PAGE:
Getting to Know a Craftsman Home

Getting to Know a Craftsman Home

Geoff Bentz
May 6, 2010

In the 1880's English designers such as John Ruskin, William Morris and Phillip Webb began the Arts and Crafts movement which celebrated simple, handcrafted forms using natural materials. Inspired by the movement, California brothers Charles Sumner Greene and Henry Mather Greene applied the discipline to architecture to bring us the Craftsman.

The name "Craftsman" is actually the title of a popular magazine published by furniture designer, Gustav Stickley in the early 1900's. A true Craftsman home sticks the original plans laid out in the magazine. Of course over time people have taken liberties and the style has evolved. Now the idea of a Craftsman house is more loosely defined but still incorporates one or many of these distinguishing features:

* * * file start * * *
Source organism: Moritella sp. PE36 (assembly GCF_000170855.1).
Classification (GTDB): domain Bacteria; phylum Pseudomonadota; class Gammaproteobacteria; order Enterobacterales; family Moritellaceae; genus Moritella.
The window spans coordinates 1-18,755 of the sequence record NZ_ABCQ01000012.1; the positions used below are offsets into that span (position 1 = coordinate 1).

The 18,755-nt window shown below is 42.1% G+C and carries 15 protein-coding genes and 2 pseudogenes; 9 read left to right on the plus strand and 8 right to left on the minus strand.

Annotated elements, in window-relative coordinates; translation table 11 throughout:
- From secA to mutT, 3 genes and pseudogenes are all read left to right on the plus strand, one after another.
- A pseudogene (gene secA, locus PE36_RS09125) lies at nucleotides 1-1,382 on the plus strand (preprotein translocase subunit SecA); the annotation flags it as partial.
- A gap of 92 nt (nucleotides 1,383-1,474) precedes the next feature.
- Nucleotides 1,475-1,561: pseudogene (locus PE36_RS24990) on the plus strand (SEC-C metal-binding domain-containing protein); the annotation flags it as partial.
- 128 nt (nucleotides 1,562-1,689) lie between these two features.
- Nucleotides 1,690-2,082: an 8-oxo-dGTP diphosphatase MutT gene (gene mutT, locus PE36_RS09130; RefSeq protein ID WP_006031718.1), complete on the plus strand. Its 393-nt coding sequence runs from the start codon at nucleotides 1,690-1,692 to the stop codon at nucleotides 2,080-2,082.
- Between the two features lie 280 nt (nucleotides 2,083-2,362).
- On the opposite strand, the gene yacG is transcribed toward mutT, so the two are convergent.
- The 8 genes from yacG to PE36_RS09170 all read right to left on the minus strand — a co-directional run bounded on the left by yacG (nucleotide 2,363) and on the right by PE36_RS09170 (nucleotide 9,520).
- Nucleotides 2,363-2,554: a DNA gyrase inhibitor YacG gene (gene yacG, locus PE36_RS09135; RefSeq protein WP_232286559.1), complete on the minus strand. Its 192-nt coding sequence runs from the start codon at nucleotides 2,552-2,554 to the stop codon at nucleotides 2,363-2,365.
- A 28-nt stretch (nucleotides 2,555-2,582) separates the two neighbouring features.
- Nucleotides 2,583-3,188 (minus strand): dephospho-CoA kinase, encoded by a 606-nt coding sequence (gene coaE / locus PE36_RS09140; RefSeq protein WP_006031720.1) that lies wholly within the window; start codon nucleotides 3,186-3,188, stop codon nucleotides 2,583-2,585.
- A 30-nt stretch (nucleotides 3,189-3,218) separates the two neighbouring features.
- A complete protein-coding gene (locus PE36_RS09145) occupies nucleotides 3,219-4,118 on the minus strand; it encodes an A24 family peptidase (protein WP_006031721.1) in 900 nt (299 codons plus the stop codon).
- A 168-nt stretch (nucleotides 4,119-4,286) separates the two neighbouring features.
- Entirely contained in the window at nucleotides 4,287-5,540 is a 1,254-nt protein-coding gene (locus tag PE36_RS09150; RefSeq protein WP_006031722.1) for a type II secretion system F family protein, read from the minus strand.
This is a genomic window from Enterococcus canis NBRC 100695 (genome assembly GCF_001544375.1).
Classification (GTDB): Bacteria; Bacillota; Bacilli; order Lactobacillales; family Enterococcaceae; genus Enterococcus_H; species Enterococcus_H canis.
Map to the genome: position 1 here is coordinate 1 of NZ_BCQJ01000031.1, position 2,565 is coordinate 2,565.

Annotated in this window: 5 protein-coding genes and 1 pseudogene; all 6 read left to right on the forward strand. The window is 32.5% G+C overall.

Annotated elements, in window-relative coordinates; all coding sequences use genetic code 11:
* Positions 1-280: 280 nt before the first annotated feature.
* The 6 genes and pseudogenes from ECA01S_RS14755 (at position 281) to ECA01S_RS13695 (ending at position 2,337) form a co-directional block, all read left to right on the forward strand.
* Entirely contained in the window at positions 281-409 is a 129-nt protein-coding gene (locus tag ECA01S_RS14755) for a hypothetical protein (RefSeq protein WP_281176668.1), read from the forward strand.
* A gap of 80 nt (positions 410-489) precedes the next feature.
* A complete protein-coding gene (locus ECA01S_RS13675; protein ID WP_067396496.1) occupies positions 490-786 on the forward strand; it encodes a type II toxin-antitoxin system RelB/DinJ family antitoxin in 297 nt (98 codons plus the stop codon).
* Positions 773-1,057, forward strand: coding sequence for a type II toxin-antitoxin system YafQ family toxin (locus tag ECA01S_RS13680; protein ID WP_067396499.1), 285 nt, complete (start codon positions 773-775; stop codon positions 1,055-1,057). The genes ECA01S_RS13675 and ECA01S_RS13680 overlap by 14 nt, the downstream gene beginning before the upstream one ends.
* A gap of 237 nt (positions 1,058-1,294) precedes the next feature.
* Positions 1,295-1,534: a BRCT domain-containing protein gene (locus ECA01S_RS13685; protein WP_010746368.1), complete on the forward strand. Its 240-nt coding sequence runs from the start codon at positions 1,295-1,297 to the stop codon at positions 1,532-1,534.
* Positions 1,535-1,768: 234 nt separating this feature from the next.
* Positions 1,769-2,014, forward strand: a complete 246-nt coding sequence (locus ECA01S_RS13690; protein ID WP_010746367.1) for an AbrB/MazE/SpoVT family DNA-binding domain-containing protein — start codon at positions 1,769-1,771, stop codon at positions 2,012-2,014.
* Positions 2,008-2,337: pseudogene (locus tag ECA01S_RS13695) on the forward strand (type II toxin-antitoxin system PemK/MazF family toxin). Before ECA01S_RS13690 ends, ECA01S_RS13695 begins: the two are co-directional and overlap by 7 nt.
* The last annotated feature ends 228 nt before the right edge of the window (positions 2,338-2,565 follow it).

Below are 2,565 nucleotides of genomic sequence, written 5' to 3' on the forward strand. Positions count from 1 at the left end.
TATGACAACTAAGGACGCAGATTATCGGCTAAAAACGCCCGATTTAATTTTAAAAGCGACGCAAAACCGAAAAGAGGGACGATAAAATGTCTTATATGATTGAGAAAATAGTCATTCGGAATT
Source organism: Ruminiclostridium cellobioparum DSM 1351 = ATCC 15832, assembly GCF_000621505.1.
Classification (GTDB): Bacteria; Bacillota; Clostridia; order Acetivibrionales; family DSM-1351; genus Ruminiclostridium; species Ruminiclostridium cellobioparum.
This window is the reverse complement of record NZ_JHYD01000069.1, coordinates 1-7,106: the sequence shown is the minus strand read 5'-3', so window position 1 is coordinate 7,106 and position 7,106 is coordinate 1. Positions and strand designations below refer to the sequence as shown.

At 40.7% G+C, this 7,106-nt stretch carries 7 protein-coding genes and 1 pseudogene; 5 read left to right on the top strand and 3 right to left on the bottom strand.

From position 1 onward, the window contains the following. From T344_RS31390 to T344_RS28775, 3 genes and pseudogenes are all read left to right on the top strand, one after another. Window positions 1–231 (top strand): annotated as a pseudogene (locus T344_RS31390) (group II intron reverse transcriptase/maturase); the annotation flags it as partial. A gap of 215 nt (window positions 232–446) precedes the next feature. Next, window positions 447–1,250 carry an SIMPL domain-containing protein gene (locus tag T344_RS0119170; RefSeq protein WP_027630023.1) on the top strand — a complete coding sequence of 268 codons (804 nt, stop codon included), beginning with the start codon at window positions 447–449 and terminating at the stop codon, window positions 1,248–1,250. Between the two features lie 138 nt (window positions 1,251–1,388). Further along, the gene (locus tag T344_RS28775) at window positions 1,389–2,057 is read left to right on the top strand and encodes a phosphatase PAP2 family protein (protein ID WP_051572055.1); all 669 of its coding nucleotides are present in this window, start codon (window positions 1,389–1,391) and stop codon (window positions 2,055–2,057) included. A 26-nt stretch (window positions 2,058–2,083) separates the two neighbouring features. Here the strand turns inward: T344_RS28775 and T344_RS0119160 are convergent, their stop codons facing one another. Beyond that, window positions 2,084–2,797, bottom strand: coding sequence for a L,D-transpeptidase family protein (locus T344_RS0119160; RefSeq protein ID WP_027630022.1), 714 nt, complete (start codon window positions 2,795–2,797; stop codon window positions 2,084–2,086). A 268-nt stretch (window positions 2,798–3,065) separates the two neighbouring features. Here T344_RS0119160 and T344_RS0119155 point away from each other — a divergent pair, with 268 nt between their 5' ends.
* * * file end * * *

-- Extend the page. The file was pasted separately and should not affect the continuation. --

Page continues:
• Wood, stone, or stucco siding
• Low-pitched roof
• Wide eaves with triangular brackets
• Exposed roof rafters
• Porch with thick square or round columns
• Stone porch supports
• Exterior chimney made with stone
• Open floor plans; few hallways
• Numerous windows
• Some windows with stained or leaded glass
• Beamed ceilings
• Dark wood wainscoting and moldings
• Built-in cabinets, shelves, and seating

John Ruskin
William Morris
Phillip Webb
Charles Sumner Greene
Henry Mather Greene

If you love living in your Craftsman home be sure to let us know!

(images: 1 Day Dream Decors; 2 Jackie Craven; 3, 4 Unique Homes & Gardens; 5 Life in the Northwest; 6 Kudzu; 7 This Old House; 8; 11 The Textile Blog)

source: Jackie Craven for

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